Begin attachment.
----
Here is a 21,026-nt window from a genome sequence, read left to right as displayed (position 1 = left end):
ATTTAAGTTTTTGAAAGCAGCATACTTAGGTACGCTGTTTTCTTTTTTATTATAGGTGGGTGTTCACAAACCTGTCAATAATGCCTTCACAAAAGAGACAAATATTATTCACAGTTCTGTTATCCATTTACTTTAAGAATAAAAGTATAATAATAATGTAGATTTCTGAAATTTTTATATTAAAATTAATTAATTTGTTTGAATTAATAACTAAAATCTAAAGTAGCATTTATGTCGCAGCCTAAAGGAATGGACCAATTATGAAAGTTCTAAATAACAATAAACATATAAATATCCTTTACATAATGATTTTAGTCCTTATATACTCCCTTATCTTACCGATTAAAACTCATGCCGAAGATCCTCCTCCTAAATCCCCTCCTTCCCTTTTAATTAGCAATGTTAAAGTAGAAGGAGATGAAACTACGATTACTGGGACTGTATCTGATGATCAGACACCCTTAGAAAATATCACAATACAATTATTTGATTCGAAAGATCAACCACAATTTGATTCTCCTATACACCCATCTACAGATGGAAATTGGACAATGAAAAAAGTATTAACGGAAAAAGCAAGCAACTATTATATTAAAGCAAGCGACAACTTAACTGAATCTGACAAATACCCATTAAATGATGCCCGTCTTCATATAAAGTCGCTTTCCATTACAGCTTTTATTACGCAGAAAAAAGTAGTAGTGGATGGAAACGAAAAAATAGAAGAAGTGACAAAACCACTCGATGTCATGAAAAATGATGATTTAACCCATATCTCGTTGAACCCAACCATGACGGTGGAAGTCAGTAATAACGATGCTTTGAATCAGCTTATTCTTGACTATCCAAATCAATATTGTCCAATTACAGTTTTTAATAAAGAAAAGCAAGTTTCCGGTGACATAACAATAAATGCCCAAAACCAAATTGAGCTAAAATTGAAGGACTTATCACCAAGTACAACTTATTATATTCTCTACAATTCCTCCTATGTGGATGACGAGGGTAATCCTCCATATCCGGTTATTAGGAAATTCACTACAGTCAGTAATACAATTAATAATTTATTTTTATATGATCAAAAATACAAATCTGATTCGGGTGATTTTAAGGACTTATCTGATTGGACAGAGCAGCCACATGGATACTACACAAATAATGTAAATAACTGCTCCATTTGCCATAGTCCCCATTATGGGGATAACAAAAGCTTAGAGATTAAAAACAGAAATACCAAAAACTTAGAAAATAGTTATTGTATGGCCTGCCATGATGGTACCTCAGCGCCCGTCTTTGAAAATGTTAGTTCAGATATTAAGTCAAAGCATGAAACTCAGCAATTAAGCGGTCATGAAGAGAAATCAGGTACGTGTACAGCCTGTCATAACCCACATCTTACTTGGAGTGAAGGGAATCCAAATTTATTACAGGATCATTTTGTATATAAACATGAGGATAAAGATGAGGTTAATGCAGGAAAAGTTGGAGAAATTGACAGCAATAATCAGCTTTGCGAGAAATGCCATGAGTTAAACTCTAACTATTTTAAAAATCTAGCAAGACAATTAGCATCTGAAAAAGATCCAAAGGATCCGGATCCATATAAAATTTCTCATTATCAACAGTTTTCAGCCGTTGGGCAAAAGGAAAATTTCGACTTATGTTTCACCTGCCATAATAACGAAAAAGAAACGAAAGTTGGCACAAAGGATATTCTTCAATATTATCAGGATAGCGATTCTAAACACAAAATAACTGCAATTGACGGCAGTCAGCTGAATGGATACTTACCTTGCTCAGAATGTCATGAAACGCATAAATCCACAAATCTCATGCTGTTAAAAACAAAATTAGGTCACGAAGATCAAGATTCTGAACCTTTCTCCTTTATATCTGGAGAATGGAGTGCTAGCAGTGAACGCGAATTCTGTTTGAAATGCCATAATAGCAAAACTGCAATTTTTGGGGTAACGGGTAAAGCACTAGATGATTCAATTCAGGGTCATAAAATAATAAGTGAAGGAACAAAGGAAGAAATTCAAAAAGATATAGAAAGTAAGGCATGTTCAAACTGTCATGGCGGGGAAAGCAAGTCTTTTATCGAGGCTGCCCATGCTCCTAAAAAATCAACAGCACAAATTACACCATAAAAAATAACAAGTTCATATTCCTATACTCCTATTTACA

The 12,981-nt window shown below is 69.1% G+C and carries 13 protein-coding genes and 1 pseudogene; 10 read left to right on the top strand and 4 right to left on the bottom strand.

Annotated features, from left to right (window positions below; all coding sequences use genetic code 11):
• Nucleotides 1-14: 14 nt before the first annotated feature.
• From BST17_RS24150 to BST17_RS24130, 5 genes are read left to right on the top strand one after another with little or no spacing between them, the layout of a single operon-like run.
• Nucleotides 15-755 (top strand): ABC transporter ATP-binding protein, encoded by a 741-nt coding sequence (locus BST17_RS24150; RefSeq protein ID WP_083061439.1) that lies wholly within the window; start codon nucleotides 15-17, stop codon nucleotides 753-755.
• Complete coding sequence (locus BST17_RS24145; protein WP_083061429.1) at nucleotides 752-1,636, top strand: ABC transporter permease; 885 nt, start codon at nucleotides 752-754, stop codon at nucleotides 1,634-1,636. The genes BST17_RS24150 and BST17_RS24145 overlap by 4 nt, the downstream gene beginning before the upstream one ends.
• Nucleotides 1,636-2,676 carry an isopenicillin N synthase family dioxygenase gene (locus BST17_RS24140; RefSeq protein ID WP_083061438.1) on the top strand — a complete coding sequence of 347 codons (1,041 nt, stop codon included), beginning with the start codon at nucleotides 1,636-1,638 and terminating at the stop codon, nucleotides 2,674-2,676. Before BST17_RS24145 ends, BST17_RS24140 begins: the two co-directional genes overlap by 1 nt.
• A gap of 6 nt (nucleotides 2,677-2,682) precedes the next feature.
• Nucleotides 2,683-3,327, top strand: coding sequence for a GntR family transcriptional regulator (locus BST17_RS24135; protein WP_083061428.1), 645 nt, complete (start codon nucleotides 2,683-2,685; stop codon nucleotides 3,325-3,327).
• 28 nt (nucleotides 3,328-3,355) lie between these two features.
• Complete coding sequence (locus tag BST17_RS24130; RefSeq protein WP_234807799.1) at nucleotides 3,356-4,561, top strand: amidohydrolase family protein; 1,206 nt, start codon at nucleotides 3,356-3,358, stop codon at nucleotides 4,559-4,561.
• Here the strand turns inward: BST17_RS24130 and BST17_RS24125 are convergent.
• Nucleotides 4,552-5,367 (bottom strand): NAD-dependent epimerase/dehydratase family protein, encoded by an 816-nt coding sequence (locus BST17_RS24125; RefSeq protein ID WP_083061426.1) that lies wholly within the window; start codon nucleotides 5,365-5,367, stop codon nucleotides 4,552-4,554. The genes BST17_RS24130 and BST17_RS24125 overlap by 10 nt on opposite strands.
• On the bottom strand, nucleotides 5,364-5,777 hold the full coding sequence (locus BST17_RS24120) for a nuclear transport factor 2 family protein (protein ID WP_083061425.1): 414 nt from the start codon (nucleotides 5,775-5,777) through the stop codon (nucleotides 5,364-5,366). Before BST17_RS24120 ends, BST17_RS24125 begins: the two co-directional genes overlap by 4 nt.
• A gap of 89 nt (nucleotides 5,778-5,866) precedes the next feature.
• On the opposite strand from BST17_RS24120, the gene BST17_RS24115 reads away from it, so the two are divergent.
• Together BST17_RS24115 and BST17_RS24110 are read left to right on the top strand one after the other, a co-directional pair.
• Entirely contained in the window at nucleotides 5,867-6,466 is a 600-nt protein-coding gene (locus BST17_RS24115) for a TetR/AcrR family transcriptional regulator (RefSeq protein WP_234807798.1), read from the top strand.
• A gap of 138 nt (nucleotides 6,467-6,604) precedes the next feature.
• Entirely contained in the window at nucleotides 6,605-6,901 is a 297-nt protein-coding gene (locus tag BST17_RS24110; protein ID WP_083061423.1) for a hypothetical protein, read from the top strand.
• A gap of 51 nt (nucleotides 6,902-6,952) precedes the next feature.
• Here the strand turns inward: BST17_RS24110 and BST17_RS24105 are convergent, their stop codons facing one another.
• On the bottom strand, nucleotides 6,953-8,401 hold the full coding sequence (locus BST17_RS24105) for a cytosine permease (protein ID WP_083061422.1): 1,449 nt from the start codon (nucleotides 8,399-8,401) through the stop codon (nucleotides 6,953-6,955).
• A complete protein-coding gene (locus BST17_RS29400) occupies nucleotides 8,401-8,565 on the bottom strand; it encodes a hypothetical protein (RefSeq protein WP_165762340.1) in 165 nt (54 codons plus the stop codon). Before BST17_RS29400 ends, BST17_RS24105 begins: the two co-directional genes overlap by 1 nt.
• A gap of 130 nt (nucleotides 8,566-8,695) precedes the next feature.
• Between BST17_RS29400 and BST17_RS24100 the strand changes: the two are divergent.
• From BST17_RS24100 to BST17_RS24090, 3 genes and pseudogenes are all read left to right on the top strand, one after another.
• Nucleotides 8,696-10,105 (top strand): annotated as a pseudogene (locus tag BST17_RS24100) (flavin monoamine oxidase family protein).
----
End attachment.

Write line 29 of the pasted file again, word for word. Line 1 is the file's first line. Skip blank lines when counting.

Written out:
• From BST17_RS24100 to BST17_RS24090, 3 genes and pseudogenes are all read left to right on the top strand, one after another.